As local hospitals continue to face severe disruption due to norovirus and high attendances, Lincolnshire’s four Clinical Commissioning Groups are urging people to stay away from hospital wherever possible.
Working in conjunction with United Lincolnshire Hospitals NHS Trust (ULHT), which manages Lincoln, Boston and Grantham hospitals, the CCGs are keen to get the message across to people that they should not visit hospital, even to see family and friends, unless is it absolutely necessary.
“In addition to the pressure A&E is under, our local hospitals are also dealing with high attendances and an outbreak of norovirus, the latter of which is particularly affecting Lincoln County Hospital,” explains Tracy Pilcher, Chief Nurse, Lincolnshire East Clinical Commissioning Group.
“ULHT needs all of us to help it manage the situation and the best way the public can help is by staying away from hospital and using other sources of information, such as NHS 111, local pharmacies, walk-in centres and minor injuries units, for healthcare advice.”
In an effort to contain the norovirus outbreak, ULHT has also restricted visiting at Pilgrim Hospital in Boston and Grantham and District Hospital for anyone tempted to visit.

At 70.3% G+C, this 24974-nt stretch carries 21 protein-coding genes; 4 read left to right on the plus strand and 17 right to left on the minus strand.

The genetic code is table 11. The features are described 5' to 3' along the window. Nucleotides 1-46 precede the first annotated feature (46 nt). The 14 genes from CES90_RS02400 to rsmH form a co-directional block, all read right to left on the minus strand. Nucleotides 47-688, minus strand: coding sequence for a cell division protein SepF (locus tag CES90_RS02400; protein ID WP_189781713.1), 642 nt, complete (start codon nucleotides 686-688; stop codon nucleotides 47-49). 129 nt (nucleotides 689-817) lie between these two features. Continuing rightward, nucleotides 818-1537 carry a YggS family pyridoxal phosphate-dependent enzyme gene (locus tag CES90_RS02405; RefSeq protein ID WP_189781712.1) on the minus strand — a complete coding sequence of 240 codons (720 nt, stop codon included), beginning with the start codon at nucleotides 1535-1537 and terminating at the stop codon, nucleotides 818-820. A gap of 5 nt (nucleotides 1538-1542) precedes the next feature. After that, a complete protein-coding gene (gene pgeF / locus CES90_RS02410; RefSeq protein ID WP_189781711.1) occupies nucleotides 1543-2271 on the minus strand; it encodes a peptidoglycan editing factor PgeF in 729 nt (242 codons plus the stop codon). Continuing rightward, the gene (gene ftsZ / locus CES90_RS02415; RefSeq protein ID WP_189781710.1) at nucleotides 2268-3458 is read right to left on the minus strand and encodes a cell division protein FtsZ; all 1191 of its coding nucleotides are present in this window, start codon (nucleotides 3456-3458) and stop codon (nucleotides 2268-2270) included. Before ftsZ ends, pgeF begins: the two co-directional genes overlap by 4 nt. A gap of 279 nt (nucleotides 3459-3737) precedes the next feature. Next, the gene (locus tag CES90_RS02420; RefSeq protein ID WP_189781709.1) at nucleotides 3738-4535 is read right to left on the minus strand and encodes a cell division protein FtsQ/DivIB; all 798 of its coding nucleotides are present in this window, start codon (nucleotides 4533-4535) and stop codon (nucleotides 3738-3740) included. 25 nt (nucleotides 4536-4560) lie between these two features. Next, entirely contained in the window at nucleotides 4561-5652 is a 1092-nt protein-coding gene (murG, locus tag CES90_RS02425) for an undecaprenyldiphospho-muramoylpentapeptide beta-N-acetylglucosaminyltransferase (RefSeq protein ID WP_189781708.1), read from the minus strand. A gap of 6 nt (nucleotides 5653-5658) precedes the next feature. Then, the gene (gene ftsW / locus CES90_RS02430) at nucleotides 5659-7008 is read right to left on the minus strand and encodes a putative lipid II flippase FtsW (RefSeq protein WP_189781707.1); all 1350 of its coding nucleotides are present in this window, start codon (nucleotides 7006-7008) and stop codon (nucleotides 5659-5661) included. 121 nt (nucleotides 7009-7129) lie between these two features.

Potentially serious for people who are already ill or those with long-term conditions, symptoms of norovirus include diarrhoea and vomiting. Good hand hygiene can help limit the spread of infection and whilst people usually recover without treatment in 24 – 72 hours, it is important to stay away from work, school, college or social gatherings until symptom free for at least 48 hours.
Most cases of diarrhoea clear up after a few days without treatment, however, it can lead to dehydration, so you should drink plenty of fluids (small, frequent sips of water) until it passes. It is very important that babies and small children do not become dehydrated. You should eat solid food as soon as you feel able to. If you are breastfeeding or bottle feeding your baby and they have diarrhoea, you should try to feed them as normal.
In terms of alternative sources of healthcare and information, local pharmacies are able to provide a wealth of confidential and expert advice and treatment for a range of common illnesses and complaints. In addition, NHS 111 can support when medical help is needed fast but not in an emergency and is available 24/7 365 days of the year.